Gambling is an old practice that has always come with its fair share of risks. Anyone that is looking to take home big winnings from the lottery, horse races or casinos potentially stands to lose money in the process. However, if you do hit it big and win a considerable amount, you have another problem to worry about: taxes. The most recent Powerball went to a single ticket holder in Florida. That person won approximately $590 million. With new tax rates in place, this lucky individual will be paying more to the federal government than they would have in 2012.
Tax rates change quite frequently and this year’s increase is no exception to the rule. The percentage of income that is taken as taxes, percentage-wise, is tied to the brackets that are designed to separate groups based on the amount a taxpayer (or couple) brings in annually. For those in the top tax bracket, the federal government taxes income at 39.6%. On almost $600 million, this comes out to roughly $234,000,000.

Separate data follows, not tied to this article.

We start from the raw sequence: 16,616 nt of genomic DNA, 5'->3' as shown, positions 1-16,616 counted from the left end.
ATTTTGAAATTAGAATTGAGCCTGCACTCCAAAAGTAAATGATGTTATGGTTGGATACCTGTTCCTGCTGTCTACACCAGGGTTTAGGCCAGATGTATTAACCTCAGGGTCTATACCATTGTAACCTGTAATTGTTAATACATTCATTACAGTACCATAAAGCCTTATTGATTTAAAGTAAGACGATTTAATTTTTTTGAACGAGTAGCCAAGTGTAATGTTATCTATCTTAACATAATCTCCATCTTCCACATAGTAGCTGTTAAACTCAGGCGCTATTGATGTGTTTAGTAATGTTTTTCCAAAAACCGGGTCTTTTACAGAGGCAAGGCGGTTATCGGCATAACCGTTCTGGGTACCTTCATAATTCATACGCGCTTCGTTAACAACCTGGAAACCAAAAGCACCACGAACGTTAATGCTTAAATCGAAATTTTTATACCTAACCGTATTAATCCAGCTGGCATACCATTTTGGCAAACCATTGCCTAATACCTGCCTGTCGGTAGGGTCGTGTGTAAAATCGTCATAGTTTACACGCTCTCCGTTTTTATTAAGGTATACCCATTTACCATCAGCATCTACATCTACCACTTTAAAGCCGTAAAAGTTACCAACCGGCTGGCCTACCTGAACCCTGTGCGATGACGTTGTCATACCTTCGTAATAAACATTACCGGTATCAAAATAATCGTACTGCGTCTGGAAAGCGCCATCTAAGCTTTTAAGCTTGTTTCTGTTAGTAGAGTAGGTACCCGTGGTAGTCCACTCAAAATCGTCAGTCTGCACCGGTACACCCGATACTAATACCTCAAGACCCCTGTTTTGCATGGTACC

While $366 million still sounds like a great amount of money, the situation is a little more complicated. A winner can choose to receive their money over a course of 30 years or take a single payment. Either way, the tax rate will be the same, but choosing the single payment means you actually only receive less than $400 million that can be taxed because of anticipated decreases in the dollar’s worth. If they take the yearly option, the taxes would come out to around $8,000,000 for each installment. None of this takes into account the potential state tax (although if the winner is a Florida resident, they will luck out again as it is one of the states that has no income tax).
The people behind the Powerball simplify the tax issue a bit by setting aside 25% of a jackpot above a certain threshold. This doesn’t settle the entire balance, leaving approximately 15% to pay when tax time comes, but it does ease the pain a bit in April. Tax professionals recommend anyone that receives winnings from gambling of any kind use their services to ensure they remain compliant to IRS and State tax agencies. If the IRS doesn’t get their money, the blessings of large winnings can turn into a curse as interest and penalties take a significant chunk of an individual’s newly found nest egg. Call a tax expert for more information on taxes and gambling.